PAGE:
Resources & Publications

Research

Williams Institute
How Many People are Lesbian, Gay, Bisexual and Transgender?

In April 2011, the Williams Institute at the UCLA School of Law did a study to answer this question. Drawing on information from four recent national and two state-level population-based surveys, the analyses suggest that there are more than 8 million adults in the US who are lesbian, gay, or bisexual, comprising 3.5% of the adult population. In total, the study suggests that approximately 9 million Americans – roughly the population of New Jersey – identify as LGBT. Among adults who identify as lesbian, gay, or bisexual, bisexuals comprise a slight majority (1.8% compared to 1.7% who identify as lesbian or gay); women are substantially more likely than men to identify as bisexual; estimates of those who report any lifetime same-sex sexual behavior and any same-sex sexual attraction are substantially higher than estimates of those who identify as lesbian, gay, or bisexual. There are also nearly 700,000 transgender individuals in the US. An estimated 19 million Americans (8.2%) report that they have engaged in same-sex sexual behavior and nearly 25.6 million Americans (11%) acknowledge at least some same-sex sexual attraction. The study is available in PDF format by clicking this link.


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From the New York Times: No Surprise for Bisexual Men: Report Indicates They Exist

In an unusual scientific about-face, researchers at Northwestern University have found evidence that at least some men who identify themselves as bisexual are, in fact, sexually aroused by both women and men. The finding is not likely to surprise bisexuals, who have long asserted that attraction often is not limited to one sex. But for many years the question of bisexuality has bedeviled scientists. A widely publicized study published in 2005, also by researchers at Northwestern, reported that “with respect to sexual arousal and attraction, it remains to be shown that male bisexuality exists.” That conclusion outraged bisexual men and women, who said it appeared to support a stereotype of bisexual men as closeted homosexuals. In the new study, published online in the journal Biological Psychology, the researchers relied on more stringent criteria for selecting participants. To improve their chances of finding men aroused by women as well as men, the researchers recruited subjects from online venues specifically catering to bisexuals. They also required participants to have had sexual experiences with at least two people of each sex and a romantic relationship of at least three months with at least one person of each sex. Men in the 2005 study, on the other hand, were recruited through advertisements in gay-oriented and alternative publications and were identified as heterosexual, bisexual or homosexual based on responses to a standard questionnaire. In both studies, men watched videos of male and female same-sex intimacy while genital sensors monitored their erectile responses. While the first study reported that the bisexuals generally resembled homosexuals in their responses, the new one finds that bisexual men responded to both the male and female videos, while gay and straight men in the study did not. Both studies also found that bisexuals reported subjective arousal to both sexes, notwithstanding their genital responses. “Someone who is bisexual might say, ‘Well, duh!’” said Allen Rosenthal, the lead author of the new Northwestern study and a doctoral student in psychology at the university. “But this will be validating to a lot of bisexual men who had heard about the earlier work and felt that scientists weren’t getting them.” The Northwestern study is the second one published this year to report a distinctive pattern of sexual arousal among bisexual men. In March, a study in Archives of Sexual Behavior reported the results of a different approach to the question. As in the Northwestern study, the researchers showed participants erotic videos of two men and two women and monitored genital as well as subjective arousal. But they also included scenes of a man having sex with both a woman and another man, on the theory that these might appeal to bisexual men. The researchers — Jerome Cerny, a retired psychology professor at Indiana State University, and Erick Janssen, a senior scientist at the Kinsey Institute — found that bisexual men were more likely than heterosexuals or gay men to experience both genital and subjective arousal while watching these videos. Dr. Lisa Diamond, a psychology professor at the University of Utah and an expert on sexual orientation, said that the two new studies, taken together, represented a significant step toward demonstrating that bisexual men do have specific arousal patterns. The full story can be read by clicking this link. The published research can be found by clicking this link.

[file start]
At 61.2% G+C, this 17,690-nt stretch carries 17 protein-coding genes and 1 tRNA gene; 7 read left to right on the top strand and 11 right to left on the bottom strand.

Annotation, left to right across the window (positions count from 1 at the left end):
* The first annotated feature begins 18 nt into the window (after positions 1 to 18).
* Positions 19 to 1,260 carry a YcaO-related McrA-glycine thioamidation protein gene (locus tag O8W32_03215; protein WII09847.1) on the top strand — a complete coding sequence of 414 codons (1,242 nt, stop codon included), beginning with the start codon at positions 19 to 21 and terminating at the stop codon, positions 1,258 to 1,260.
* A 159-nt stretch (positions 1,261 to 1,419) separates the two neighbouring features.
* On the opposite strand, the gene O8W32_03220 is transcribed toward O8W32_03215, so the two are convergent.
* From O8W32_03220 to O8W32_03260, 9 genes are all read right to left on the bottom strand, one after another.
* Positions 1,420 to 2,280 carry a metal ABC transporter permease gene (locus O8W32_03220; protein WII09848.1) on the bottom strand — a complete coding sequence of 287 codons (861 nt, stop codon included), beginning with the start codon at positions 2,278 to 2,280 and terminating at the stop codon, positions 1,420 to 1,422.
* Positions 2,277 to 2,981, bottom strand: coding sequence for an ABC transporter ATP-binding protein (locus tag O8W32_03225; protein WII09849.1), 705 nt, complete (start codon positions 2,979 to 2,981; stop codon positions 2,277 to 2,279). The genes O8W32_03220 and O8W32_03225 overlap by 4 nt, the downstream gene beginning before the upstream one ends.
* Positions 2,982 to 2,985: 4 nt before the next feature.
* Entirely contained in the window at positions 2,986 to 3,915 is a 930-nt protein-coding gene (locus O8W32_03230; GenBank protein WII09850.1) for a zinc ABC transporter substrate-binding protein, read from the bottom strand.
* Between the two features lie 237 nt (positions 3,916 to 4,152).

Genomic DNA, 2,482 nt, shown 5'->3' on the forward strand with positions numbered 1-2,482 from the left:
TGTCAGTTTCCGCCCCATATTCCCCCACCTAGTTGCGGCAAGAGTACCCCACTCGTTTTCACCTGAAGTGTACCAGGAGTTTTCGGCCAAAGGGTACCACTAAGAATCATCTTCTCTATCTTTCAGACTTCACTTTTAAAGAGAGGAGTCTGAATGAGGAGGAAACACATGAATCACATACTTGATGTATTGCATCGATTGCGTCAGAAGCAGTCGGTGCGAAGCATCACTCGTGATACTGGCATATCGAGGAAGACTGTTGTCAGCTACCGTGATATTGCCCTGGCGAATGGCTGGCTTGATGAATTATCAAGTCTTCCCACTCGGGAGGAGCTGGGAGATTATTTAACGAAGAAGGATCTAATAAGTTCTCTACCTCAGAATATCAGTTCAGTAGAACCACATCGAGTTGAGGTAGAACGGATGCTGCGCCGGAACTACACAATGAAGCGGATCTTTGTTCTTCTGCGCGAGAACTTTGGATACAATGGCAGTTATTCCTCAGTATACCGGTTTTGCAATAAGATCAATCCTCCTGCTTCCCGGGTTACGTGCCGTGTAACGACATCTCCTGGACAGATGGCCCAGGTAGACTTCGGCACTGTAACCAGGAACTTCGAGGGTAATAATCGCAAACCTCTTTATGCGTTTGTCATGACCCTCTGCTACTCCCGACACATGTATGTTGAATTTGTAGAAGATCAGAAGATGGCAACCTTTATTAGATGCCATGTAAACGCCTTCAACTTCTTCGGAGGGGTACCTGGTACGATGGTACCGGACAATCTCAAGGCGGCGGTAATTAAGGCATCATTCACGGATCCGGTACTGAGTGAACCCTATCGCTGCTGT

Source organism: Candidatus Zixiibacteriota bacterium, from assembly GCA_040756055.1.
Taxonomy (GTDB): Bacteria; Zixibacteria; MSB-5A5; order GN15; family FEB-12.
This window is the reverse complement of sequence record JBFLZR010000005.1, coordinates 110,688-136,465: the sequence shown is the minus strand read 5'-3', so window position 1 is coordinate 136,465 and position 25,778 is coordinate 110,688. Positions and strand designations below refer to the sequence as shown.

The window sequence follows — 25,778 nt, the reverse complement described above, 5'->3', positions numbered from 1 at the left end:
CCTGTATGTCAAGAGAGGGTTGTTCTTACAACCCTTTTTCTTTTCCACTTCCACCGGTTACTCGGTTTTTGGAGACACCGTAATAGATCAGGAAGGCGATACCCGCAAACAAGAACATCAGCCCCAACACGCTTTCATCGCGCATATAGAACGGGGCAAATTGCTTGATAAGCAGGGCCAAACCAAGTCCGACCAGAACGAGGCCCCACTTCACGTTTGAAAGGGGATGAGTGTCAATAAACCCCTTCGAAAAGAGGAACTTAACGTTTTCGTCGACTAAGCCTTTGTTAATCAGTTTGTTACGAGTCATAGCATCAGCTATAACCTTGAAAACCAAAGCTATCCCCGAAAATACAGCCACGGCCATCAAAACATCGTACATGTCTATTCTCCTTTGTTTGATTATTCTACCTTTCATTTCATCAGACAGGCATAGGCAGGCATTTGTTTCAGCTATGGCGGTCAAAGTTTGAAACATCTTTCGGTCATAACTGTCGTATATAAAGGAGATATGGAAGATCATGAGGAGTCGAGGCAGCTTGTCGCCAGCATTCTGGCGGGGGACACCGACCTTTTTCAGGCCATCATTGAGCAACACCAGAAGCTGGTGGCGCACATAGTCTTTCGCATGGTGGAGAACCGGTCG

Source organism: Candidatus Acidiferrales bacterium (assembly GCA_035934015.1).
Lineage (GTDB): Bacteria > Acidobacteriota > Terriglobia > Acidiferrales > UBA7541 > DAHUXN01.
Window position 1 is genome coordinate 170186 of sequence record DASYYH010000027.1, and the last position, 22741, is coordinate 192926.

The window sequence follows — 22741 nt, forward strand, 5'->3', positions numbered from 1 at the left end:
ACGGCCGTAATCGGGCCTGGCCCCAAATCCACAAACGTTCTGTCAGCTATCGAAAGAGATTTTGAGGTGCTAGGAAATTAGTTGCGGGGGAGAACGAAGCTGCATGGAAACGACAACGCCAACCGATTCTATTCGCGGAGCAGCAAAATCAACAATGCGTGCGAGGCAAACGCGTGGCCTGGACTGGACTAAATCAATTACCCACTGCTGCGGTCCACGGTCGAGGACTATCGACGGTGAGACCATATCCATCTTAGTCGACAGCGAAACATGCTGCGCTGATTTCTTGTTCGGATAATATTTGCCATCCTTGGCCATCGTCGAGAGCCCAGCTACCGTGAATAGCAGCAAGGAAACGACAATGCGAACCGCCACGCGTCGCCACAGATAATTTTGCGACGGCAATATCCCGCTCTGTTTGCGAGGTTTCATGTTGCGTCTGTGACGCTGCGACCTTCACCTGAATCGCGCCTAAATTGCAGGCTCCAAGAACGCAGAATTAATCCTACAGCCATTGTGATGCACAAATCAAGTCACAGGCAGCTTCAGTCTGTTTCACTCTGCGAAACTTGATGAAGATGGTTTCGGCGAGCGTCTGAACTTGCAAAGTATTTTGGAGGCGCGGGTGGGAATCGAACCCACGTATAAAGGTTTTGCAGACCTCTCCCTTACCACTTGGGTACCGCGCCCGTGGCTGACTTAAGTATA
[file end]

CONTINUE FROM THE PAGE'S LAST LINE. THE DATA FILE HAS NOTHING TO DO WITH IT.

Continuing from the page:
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The Bisexual Man

An article from the May 2012 AASECT (American Association of Sexuality Educators Counselors and Therapists) newsletter, Contemporary Sexuality, that goes in to some detail on a variety of recent research on male bisexuality. The full issue containing the article is available in PDF format by clicking this link.